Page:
6. Celebrity Skin at the Bottom of the Hill: I was not at this show but it is legend unto me. They had decided they were going to lipsynch all of their out of town shows, but they screwed up the tape and it devolved into Gary yelling at Jason or something—now I can’t even remember the story. Also every time Pat tells it he goes into some long tirade about how he almost sat on a couch that GG Allin had sat on and he shudders.
7. Nirvana at Jabberjaw: They had just gotten signed, and everyone kept talking about the show like it was a funeral. “It’s the last time we will ever see them,” was a common refrain. At the show I asked Kurt how he was going to handle being famous and he said, in all seriousness, “I don’t know, how do you handle it?” HAHA. He said “You are famous in your little circle!” I was like “I think it will be different for you.”
8. Nirvana with Distorted Pony at Rajis: I have to list this one because David U will die with a smile on his face, knowing Nirvana opened for him once.
9. Slug at Jabberjaw: Ok, obviously we all saw Slug 900 million times, at Jabberjaw and elsewhere. But there was this one show, one show, where they went from being a pretty good band of my friends to “Wow, when did Slug get so amazing?” I still remember standing there with my mind blown. I think it was mostly Tomas turning the corner with his drumming.
10. That weird music concrete show at Jabberjaw: What was their name???? Something with a K? Fuck me, I can’t remember but it was intense. I thought Damion was going to pop a vein.
11. Every show at Lectisternium: Still my favorite club of all time, except maybe that weird Mexican restaurant that used to have shows in Torrance. The very best one was Kevin Hanley’s band, Peaches or something like that? Peach?
12. Ethyl Meatplow at the Whisky and at the Temporary Contemporary: They were hitting the big time. The cops shut down the Temp show. Carla had on a leather bra and still seemed oddly prim. I still love this band and play it a lot.
13. Flaming Lips somewhere in NYC: I took a 5 hour bus ride and then sat in Tompkins Square Park for a few more hours waiting for the show. There were about 25 people there in a basement. The band started to play and at the same time turned on a bank of klieg lights behind them that were so strong we all had to turn around and listen to the whole show staring at the back wall of the club. I quit grad school the next week and moved back home to LA. I dig their stuff now but loved them when they were punk.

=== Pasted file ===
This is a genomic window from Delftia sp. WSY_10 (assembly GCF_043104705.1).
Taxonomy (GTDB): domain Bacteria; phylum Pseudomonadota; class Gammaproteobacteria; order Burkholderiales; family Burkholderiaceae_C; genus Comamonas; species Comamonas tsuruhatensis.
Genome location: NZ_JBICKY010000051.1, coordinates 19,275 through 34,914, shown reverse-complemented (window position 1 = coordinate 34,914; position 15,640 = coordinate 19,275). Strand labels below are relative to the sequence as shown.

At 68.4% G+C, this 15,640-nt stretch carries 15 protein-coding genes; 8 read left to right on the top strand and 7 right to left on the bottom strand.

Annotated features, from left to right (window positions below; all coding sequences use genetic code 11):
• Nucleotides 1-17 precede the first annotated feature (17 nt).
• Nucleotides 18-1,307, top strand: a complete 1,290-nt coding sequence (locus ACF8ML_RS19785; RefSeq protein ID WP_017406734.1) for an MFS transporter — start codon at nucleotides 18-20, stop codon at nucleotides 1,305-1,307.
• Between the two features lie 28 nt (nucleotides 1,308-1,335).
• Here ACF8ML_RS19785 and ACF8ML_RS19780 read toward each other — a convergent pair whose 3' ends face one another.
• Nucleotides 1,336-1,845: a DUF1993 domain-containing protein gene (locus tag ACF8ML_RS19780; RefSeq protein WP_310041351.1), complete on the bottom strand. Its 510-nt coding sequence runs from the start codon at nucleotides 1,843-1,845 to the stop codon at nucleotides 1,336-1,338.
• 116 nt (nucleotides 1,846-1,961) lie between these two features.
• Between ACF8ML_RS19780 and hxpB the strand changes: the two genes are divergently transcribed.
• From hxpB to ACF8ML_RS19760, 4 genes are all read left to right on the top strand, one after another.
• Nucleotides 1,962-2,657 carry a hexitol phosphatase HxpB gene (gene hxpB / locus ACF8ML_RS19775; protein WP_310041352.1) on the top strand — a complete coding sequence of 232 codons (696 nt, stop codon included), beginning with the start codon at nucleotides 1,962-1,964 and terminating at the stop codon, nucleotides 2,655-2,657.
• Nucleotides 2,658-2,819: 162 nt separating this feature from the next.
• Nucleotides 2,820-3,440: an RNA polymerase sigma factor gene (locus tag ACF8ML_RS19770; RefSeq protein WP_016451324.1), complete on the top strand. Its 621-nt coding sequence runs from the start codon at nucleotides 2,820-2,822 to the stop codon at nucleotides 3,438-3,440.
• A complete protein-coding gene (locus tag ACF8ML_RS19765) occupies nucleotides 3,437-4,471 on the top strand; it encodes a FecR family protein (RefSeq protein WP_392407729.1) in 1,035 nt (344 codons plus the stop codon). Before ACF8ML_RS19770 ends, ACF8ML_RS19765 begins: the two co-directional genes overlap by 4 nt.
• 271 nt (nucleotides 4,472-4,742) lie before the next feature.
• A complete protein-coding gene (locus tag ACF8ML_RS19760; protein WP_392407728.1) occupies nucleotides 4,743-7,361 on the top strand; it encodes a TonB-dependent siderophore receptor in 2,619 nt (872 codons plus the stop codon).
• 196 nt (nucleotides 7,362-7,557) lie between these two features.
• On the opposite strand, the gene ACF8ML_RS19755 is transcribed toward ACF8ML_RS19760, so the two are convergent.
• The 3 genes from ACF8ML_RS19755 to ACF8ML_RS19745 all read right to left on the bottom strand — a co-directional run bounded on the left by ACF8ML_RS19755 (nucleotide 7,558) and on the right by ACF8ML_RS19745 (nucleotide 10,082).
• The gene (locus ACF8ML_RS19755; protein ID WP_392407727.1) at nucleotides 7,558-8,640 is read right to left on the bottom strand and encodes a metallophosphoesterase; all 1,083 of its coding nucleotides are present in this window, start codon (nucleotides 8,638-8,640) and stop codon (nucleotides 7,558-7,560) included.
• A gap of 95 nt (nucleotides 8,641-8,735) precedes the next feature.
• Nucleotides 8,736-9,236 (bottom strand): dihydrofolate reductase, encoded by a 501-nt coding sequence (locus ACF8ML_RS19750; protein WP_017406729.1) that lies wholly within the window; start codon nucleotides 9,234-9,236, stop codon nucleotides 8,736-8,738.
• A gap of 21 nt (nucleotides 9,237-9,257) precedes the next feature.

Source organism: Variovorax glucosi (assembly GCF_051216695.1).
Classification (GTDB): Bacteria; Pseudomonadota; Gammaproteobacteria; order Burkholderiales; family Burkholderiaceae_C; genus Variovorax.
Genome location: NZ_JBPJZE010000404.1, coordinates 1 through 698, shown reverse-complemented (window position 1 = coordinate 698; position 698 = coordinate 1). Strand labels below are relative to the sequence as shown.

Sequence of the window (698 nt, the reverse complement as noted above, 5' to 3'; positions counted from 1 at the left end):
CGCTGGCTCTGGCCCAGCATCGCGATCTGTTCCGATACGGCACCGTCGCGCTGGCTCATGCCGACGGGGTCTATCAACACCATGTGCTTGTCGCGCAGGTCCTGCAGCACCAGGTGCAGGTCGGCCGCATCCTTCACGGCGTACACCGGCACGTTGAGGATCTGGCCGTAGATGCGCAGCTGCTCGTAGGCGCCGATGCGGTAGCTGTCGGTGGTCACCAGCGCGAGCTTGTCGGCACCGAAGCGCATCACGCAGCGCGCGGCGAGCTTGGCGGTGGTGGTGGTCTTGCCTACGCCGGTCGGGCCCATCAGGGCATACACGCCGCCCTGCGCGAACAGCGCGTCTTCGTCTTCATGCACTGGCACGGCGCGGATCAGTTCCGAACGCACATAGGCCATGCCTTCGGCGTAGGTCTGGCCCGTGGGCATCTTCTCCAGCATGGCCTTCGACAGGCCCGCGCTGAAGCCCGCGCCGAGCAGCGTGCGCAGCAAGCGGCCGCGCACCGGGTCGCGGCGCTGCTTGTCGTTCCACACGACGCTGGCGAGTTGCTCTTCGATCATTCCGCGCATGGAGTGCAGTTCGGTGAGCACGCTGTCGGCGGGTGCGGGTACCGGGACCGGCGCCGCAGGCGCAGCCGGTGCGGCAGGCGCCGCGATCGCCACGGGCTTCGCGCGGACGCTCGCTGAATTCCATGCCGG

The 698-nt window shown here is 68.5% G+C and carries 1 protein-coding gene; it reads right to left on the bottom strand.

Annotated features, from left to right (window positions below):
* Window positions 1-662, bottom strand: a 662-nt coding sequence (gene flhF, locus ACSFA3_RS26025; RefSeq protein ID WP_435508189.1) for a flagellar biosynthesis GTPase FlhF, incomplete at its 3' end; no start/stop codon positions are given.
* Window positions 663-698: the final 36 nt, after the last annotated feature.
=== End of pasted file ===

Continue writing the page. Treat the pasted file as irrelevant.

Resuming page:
14. Dead Kennedys at Alpine Village: I am pretty sure I got my bf at the time to take me to this show by telling him that Jello would barf on stage. The next day, my dad very seriously asked me to explain “California Uber Alles” to him.
15. Creedence Clearwater at USC: This is totally weird to remember but somehow my bf (this was obv his musical choice) had gotten his best friend to drive us since we weren’t old enough. This is what blows my mind—we sat in the back seat! How fucking rude is that? I am still mortified in retrospect. Then we got there and he had forgotten/lost/never had tickets so we just walked around and did drugs with people.
16. U2 and J. Geils band at the Forum: Same guy, which is also hilarious. For some reason I though U2 would be kinda badass, but other than the “This is not a rebel song” stuff, they were really tame and I was pissed off. We brought my best friend who had just been dumped. She cried the whole entire show. And we also brought some other couple I can’t remember who made out the whole time but insisted on staying for J Geils. I was like, I need to get out of this fucking town.
17. Mission of Burma at Coney: I beat Matthew at Go-Karts, and since I rarely win at anything, it was a great day. We could hear MoB as we drove. People closer to the stage told me the sound sucked, but it sounded perfect to me.
18. Tribe Called Quest at Tibetan Freedom Concert, San Francisco: The Foo Fighters had just played to a lukewarm reception and then TCQ came out and it was like a few thousand more people had showed up who were STOKED. The rest of us were like, “Oh. That is the new thing, I guess.” The sun had set on our little indie rock moment.